Secrecy in the armed forces
Reports on the raid of a house at Athurugiriya by a special team from the Kandy police, said to be in connection with the Udathalawinna killings and subsequent reports that this house was being occupied by a Deep Penetration Unit of the armys military intelligence appear to be like the bungling of Thompson and Thompson , the two stupid detectives in theTin Tin comic strip
The reports do make humorous reading except for the fact that they appear to be connected with high security problems. Initial reports said that it involved a plot to assassinate the newly elected Prime Minister Ranil Wickremasinghe, which is now discounted. Then reports said that the raid was conducted by a special unit deployed on the Udathalawinna killings, where the two sons of former minister Gen. Anuruddha Ratwatte are alleged to be involved. Other reports said that a Deep Penetration Unit of the army, which had successfully laid traps and killed prominent terrorists of the LTTE, was occupying the house.
Whatever the case may be information regarding these investigations which should have been closely guarded had leaked to the country at large and does no credit either to the army or the police to have had their own versions published in the media. If indeed this had been a raid on a house where a crack team of commandos was operating from, the wide publicity given would have done irreparable damage to such operations. Deep penetration operations, if they were conducted, had been kept a closely guarded secret till this event occurred.
This event raises the issue of secrecy maintained by the armed services with regard to military operations. One reason attributed for the disastrous defeats of the Sri Lankan forces and the success of LTTE operations is that whereas the services secrets leak through a sieve, the terrorists secrets are very closely guarded. This is an aspect, which the new Minister of Defence,Mr.Tilak Marapone, should go into.
If he does go into media reports in depth, it will be apparent high ranking officials in the services are leaking news against their rivals that will be damaging, even if they are very highly sensitive military information. While media persons cannot be blamed for ferreting out such news and developing such contacts, rivalry among officers should not jeopardise security operations. In this respect the Editors Guild had drawn up guidelines in reporting on security operations, which the new minister should have a look at. We are not advocating censorship or a clamp down on news from the armed services but it is quite apparent that if military secrets are constantly spread across pages of mass circulating papers, it will cripple military operations.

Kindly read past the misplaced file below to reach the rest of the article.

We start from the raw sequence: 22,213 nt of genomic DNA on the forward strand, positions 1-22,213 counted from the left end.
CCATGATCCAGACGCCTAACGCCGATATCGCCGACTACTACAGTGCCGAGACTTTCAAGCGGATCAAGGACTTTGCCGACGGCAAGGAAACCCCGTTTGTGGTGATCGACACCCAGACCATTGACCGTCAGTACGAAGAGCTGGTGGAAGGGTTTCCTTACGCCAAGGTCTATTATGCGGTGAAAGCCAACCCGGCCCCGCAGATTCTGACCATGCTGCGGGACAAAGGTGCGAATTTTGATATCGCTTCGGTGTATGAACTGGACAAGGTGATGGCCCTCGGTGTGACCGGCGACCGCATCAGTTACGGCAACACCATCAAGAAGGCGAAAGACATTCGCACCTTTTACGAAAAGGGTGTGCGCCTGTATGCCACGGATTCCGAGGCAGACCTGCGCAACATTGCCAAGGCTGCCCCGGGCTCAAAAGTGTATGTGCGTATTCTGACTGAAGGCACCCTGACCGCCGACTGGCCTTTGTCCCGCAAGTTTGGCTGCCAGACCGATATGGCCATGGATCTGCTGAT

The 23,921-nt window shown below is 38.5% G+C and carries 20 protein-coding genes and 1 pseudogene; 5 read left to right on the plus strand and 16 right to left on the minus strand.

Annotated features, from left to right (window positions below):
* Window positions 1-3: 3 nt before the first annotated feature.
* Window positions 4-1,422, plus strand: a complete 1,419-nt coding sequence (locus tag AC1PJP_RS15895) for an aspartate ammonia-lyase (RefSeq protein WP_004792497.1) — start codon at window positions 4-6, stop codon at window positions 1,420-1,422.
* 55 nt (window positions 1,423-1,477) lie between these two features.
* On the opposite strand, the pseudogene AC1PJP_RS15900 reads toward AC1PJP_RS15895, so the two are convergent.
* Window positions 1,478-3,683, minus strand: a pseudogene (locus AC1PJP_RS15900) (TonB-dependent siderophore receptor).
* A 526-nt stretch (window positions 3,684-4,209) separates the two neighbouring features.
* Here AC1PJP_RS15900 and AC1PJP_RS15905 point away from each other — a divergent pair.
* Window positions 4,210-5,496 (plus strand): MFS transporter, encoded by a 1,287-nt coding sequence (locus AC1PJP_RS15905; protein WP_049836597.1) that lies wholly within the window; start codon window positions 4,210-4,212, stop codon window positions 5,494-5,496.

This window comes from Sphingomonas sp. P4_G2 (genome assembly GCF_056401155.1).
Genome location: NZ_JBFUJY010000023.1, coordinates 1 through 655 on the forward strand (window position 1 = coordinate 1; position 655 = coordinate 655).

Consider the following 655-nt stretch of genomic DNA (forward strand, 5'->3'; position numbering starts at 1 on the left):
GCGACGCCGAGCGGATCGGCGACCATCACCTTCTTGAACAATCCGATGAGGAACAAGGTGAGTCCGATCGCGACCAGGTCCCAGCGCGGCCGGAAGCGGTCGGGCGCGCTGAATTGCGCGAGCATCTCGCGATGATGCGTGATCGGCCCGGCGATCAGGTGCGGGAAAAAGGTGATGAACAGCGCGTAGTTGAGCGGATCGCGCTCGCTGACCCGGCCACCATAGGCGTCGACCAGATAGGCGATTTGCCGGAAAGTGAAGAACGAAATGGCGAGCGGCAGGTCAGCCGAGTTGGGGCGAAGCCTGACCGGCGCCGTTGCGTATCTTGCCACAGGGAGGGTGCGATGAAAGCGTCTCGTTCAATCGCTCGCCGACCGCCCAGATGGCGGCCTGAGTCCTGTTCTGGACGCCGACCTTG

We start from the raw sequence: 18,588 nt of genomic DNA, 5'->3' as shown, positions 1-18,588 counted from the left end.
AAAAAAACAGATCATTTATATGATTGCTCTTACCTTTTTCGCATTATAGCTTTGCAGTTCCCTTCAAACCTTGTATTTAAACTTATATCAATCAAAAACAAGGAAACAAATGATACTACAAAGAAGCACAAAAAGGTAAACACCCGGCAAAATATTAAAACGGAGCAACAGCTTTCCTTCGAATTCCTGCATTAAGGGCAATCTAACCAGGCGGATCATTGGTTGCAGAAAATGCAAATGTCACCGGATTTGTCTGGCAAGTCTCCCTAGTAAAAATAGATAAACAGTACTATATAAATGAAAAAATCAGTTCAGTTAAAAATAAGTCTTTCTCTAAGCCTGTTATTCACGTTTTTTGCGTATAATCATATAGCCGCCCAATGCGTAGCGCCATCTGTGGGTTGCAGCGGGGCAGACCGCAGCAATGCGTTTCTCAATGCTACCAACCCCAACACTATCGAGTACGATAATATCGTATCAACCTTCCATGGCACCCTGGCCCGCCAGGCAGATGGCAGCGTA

New brooms sweep well and Prime Minister Ranil Wickremasinghe is doing an excellent job of sweeping away some of the ministerial privileges that ministers had enjoyed at the expense of the public.
There has been open public resentment at the vulgar opulence enjoyed by ministers. Mr. Wickremasinghes call for simplicity is in accordance with the mood of the public. Limitations placed on the use of vehicles and restrictions on official residences will be greatly appreciated.
Limiting coverage by the state media on events attended by ministers may not be to the liking of his ministerial colleagues because the natural inclination of politicians is to bask in the limelight. The Prime Ministers move, however, will protect ministers from overkill in the media which ministers in power commit without realising the harmful effects.
The above mentioned limitations and a common policy on display of ministers photographs at public places are all ego deflating exercises that had not been practised for decades. What happened over the years was that ruling party politicians kept on increasing their display and opulence perhaps unaware of the public resentment that was building up against them. Perhaps, it was only after a severe political rout that they, like Humpty Dumpty, who after the great fall, realised how fragile they were. The curbing of ministerial opulence, extravagance and waste of public funds will not be popular measures among ministerial ranks but it was high time that political leaders stopped playing to the gallery.
As we said earlier, new brooms sweep well and it is very important that the Prime Minister should continue this exercise for a long time because there is quite a heap to be swept away.
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